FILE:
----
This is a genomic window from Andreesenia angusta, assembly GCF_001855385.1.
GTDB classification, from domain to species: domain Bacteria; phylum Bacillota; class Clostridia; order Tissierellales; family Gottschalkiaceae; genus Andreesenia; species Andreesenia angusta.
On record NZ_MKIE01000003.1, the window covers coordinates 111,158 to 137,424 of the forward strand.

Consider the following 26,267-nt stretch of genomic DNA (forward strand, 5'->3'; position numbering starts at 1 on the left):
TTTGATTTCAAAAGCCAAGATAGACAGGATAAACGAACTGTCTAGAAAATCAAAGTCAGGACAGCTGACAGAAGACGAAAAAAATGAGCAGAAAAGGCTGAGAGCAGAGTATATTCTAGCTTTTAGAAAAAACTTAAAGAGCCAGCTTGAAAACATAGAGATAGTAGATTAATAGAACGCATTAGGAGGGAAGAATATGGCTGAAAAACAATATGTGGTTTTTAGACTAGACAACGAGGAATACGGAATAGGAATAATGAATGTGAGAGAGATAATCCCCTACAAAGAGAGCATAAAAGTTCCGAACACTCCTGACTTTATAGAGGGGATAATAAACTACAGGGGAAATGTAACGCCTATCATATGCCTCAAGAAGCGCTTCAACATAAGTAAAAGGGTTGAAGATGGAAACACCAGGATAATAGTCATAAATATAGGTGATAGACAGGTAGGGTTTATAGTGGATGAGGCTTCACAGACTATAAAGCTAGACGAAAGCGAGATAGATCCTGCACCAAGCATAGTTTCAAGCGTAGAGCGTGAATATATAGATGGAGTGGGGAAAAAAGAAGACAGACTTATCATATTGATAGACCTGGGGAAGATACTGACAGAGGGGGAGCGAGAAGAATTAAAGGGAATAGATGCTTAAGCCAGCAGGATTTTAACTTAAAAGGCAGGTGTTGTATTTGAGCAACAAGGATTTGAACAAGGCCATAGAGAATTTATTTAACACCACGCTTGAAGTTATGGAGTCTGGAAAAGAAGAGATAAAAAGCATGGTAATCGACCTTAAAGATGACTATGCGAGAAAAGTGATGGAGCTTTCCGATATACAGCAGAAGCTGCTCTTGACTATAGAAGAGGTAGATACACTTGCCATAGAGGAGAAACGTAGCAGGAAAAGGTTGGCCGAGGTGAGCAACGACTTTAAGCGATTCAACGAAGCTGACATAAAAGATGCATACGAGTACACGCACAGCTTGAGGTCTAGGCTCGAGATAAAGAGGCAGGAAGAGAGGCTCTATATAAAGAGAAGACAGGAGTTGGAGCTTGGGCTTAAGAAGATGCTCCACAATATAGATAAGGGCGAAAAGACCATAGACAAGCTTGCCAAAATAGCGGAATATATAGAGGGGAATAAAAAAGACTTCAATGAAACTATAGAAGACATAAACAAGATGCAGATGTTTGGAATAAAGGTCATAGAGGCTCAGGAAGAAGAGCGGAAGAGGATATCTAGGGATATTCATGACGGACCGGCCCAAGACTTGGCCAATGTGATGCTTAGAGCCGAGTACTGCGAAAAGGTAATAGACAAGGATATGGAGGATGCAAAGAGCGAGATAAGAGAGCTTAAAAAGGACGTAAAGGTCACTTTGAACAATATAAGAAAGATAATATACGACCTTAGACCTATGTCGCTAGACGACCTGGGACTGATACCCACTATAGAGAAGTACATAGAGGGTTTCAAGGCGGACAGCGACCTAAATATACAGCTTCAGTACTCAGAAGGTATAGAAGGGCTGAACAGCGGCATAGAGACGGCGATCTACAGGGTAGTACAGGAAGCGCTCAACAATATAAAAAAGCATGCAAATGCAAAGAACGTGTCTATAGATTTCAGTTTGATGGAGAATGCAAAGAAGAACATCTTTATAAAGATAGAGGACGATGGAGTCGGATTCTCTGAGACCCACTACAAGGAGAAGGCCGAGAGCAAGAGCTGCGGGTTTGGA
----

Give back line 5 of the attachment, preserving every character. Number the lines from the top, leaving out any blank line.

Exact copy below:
TTTGATTTCAAAAGCCAAGATAGACAGGATAAACGAACTGTCTAGAAAATCAAAGTCAGGACAGCTGACAGAAGACGAAAAAAATGAGCAGAAAAGGCTGAGAGCAGAGTATATTCTAGCTTTTAGAAAAAACTTAAAGAGCCAGCTTGAAAACATAGAGATAGTAGATTAATAGAACGCATTAGGAGGGAAGAATATGGCTGAAAAACAATATGTGGTTTTTAGACTAGACAACGAGGAATACGGAATAGGAATAATGAATGTGAGAGAGATAATCCCCTACAAAGAGAGCATAAAAGTTCCGAACACTCCTGACTTTATAGAGGGGATAATAAACTACAGGGGAAATGTAACGCCTATCATATGCCTCAAGAAGCGCTTCAACATAAGTAAAAGGGTTGAAGATGGAAACACCAGGATAATAGTCATAAATATAGGTGATAGACAGGTAGGGTTTATAGTGGATGAGGCTTCACAGACTATAAAGCTAGACGAAAGCGAGATAGATCCTGCACCAAGCATAGTTTCAAGCGTAGAGCGTGAATATATAGATGGAGTGGGGAAAAAAGAAGACAGACTTATCATATTGATAGACCTGGGGAAGATACTGACAGAGGGGGAGCGAGAAGAATTAAAGGGAATAGATGCTTAAGCCAGCAGGATTTTAACTTAAAAGGCAGGTGTTGTATTTGAGCAACAAGGATTTGAACAAGGCCATAGAGAATTTATTTAACACCACGCTTGAAGTTATGGAGTCTGGAAAAGAAGAGATAAAAAGCATGGTAATCGACCTTAAAGATGACTATGCGAGAAAAGTGATGGAGCTTTCCGATATACAGCAGAAGCTGCTCTTGACTATAGAAGAGGTAGATACACTTGCCATAGAGGAGAAACGTAGCAGGAAAAGGTTGGCCGAGGTGAGCAACGACTTTAAGCGATTCAACGAAGCTGACATAAAAGATGCATACGAGTACACGCACAGCTTGAGGTCTAGGCTCGAGATAAAGAGGCAGGAAGAGAGGCTCTATATAAAGAGAAGACAGGAGTTGGAGCTTGGGCTTAAGAAGATGCTCCACAATATAGATAAGGGCGAAAAGACCATAGACAAGCTTGCCAAAATAGCGGAATATATAGAGGGGAATAAAAAAGACTTCAATGAAACTATAGAAGACATAAACAAGATGCAGATGTTTGGAATAAAGGTCATAGAGGCTCAGGAAGAAGAGCGGAAGAGGATATCTAGGGATATTCATGACGGACCGGCCCAAGACTTGGCCAATGTGATGCTTAGAGCCGAGTACTGCGAAAAGGTAATAGACAAGGATATGGAGGATGCAAAGAGCGAGATAAGAGAGCTTAAAAAGGACGTAAAGGTCACTTTGAACAATATAAGAAAGATAATATACGACCTTAGACCTATGTCGCTAGACGACCTGGGACTGATACCCACTATAGAGAAGTACATAGAGGGTTTCAAGGCGGACAGCGACCTAAATATACAGCTTCAGTACTCAGAAGGTATAGAAGGGCTGAACAGCGGCATAGAGACGGCGATCTACAGGGTAGTACAGGAAGCGCTCAACAATATAAAAAAGCATGCAAATGCAAAGAACGTGTCTATAGATTTCAGTTTGATGGAGAATGCAAAGAAGAACATCTTTATAAAGATAGAGGACGATGGAGTCGGATTCTCTGAGACCCACTACAAGGAGAAGGCCGAGAGCAAGAGCTGCGGGTTTGGA